Israel's Press: Were the Elections an Upheaval?
Israel's Press: Were the Elections an Upheaval?

No, there was no earthquake, no upheaval. The left-center bloc cannot form a government nor can it block Netanyahu's chances of doing so.

And even if President Peres tries his best to avoid it, he will be forced to give Netanyahu, albeit a Netanyahu whose wings have been clipped, the task of forming the next government.

And while a great many lessons will be learned from these election results, in this column, we will limit ourselves to elucidating how Netanyahu brought them upon himself.

The big surprise of the election was, of course, the massive transfer of votes to Yair Lapid that occurred, according to pundits, during the last days before the voting took place – and at the expense of the Jewish Home (Bayit Yehudi)  party, among others.

Bennett lost those votes – which were evidence of an unprecedented level of support from the secular population – due to targeted hits "below the belt" from the Likud, apparently with Netanyahu's tacit approval, and possibly at his initiative.

And that's how the Likud shot itself in the leg.

The Likud did not gain any Knesset seats by mounting a smear campaign against Rabbi Dov Lior (Rabbi of Kiryat Arba, ed.) and a concomitant character assassination of candidate Orit Strook of Hevron. Quite the contrary – it caused voters to leave the nationalist camp straight for the arms of  Lapid's amorphous Yesh Atid party.  The Likud's propaganda machine resurrected the old "shooting within the troop carrier" custom back from the days of Shamir and Sharon, ceaselessly aiming relentless machine gun fire on Bennett and the Jewish Home party – and it almost lost the election.

The Likud lost many other votes because of its immoral, foolish and unacceptable long term way of running things. These votes would have made the difference between the current situation where it is barely keeping its head above water electorally versus achieving Netanyahu's goal of obtaining a strong base for a stable government.

Netanyahu had lost seats to Bennett, not because of the latter's superior – and evident – abilities, but because of his own actions in distancing the ideological elements of the Likud. He left them no home other than the "Jewish Home".

There is no use going into all the sorry details, but let us state only the most obvious of those errors: the "two states for two peoples" speech; the construction freeze that included Jerusalem; allowing his enemy Ehud Barak to work against him by persecuting the residents of Judea and Samaria with every measure his control of the military government there could allow, from midnight expulsions and destruction to banishment and exile; throwing the Edmond Levy Report into the dustbin; drastic limits to Jewish property rights in Hevron; not really responding to the PA statehood  challenge in the United Nations.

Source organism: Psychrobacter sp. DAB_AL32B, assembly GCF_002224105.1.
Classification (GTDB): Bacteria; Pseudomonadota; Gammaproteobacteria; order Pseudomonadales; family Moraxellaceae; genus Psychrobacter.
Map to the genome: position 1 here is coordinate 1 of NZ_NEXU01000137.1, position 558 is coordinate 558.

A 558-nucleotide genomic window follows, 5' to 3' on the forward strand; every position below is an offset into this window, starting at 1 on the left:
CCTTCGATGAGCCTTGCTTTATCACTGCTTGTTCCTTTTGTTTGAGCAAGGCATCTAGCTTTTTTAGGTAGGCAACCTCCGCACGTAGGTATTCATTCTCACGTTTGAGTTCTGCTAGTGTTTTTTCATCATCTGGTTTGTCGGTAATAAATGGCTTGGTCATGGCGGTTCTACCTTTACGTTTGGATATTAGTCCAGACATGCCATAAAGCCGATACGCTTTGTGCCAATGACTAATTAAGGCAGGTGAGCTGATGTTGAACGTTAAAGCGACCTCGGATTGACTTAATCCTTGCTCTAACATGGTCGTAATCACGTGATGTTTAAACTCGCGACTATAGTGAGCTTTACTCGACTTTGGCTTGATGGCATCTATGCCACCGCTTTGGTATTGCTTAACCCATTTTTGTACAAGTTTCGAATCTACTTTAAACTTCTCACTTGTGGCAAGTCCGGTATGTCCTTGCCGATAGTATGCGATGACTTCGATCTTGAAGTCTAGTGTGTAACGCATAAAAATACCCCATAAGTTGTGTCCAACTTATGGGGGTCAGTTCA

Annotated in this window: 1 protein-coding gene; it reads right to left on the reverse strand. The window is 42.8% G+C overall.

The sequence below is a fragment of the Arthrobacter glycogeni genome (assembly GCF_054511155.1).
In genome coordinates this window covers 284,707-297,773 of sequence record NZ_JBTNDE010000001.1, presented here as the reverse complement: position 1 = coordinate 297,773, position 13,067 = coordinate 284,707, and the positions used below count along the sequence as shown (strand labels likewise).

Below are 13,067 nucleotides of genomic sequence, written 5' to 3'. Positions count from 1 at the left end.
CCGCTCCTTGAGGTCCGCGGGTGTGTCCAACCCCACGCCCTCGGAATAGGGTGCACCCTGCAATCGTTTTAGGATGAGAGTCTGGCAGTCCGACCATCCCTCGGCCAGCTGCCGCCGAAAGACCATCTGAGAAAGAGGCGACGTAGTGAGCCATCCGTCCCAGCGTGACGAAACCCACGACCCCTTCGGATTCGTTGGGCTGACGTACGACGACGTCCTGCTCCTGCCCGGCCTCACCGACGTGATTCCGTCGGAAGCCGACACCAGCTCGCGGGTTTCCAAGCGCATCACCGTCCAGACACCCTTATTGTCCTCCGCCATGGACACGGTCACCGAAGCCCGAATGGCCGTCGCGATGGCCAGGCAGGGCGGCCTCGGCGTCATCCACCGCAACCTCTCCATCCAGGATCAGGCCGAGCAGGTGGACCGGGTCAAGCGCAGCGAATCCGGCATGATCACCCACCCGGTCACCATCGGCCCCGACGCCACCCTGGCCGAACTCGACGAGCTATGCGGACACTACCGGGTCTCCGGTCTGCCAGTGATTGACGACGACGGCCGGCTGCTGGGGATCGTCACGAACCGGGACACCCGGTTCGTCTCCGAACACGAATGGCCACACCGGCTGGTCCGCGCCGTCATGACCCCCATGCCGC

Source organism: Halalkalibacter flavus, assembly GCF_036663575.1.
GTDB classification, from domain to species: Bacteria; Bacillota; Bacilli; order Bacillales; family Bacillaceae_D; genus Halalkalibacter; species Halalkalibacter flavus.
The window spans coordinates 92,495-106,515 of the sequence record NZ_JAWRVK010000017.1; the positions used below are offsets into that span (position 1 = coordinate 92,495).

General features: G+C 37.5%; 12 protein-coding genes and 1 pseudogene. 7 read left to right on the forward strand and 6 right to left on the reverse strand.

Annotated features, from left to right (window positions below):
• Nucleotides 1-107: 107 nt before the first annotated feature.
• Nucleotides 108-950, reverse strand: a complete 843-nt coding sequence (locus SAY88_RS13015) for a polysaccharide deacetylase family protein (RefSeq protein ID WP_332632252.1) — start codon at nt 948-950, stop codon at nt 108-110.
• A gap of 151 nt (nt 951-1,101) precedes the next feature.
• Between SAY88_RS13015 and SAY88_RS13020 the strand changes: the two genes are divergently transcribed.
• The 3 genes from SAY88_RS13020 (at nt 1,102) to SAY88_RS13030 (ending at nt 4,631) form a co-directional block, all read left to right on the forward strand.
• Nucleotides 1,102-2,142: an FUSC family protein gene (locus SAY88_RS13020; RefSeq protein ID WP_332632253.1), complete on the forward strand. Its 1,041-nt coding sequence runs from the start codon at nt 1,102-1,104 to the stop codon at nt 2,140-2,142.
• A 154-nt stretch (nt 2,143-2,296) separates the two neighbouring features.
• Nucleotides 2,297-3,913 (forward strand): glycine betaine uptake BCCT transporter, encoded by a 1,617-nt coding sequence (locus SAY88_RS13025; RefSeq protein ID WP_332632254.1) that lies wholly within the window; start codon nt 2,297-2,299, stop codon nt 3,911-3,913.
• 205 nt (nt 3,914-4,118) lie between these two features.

Netanyahu's judgment is faulty if he did not realize that events of such magnitude would exact an electoral price. And if he thought that in exchange for giving up the spiritual identity and ideological core of his movement – its very soul – he would gain the admiration of the "peace camp" – he does not have a proper grasp of reality. If he thought that he would gain international approval by sacrificing party loyalists on the altar of "moderation", flexibility and pragmatism, he committed an egregious mistake.  In fact, in a conversation between the two, French President Sarkozy called Netanyahu a "liar" and U.S. President Obama mourned the "bitter fate" that forced them to be in frequent contact.

The Likud likes to call itself the "ruling party". May we remind it that there was a previous ruling party, one that still uses the initials "EMT" (read as "emet", Hebrew for truth), that was defeated by the campaign slogan "So then tell us the truth!". Why did that happen? Because the EMT party, Labor, lied and lied, until the sheer weight of its lies brought it down.

There is no doubt that had Netanyahu not told every world leader and every media personality or political figure here in Israel exactly what each one wanted to hear – always intending to do nothing of the sort – had he spoken and acted with clarity and integrity according to the Jewish and Zionist truths in which he believes, the hostile world and the hallucinatory left would not have stopped attacking him. But they would have given him their grudging respect. Israelis would not have developed the prevalent apathy and disinterest towards the Likud and its leader that observers noted before election eve. Activists would not have discovered that Likud voters do not expect anything from their party and don't believe its promises. That is what really cost the Likud the seats that make the whole difference now.

Netanyahu's third term will give him another chance to return to his roots, if his party is still able to do so and if it will let him continue to be at its helm. Because if the Likud continues on the way it did during the campaign and continues to blame others for its problems, it will find itself where the previous ruling party ended up – and there will be those who will take its place. The key to this return is in the hands of the wonderful nationalist core that the Likud itself chose for its Knesset list and in the hands of the rightist parties that are outside it.

Hope springs eternal.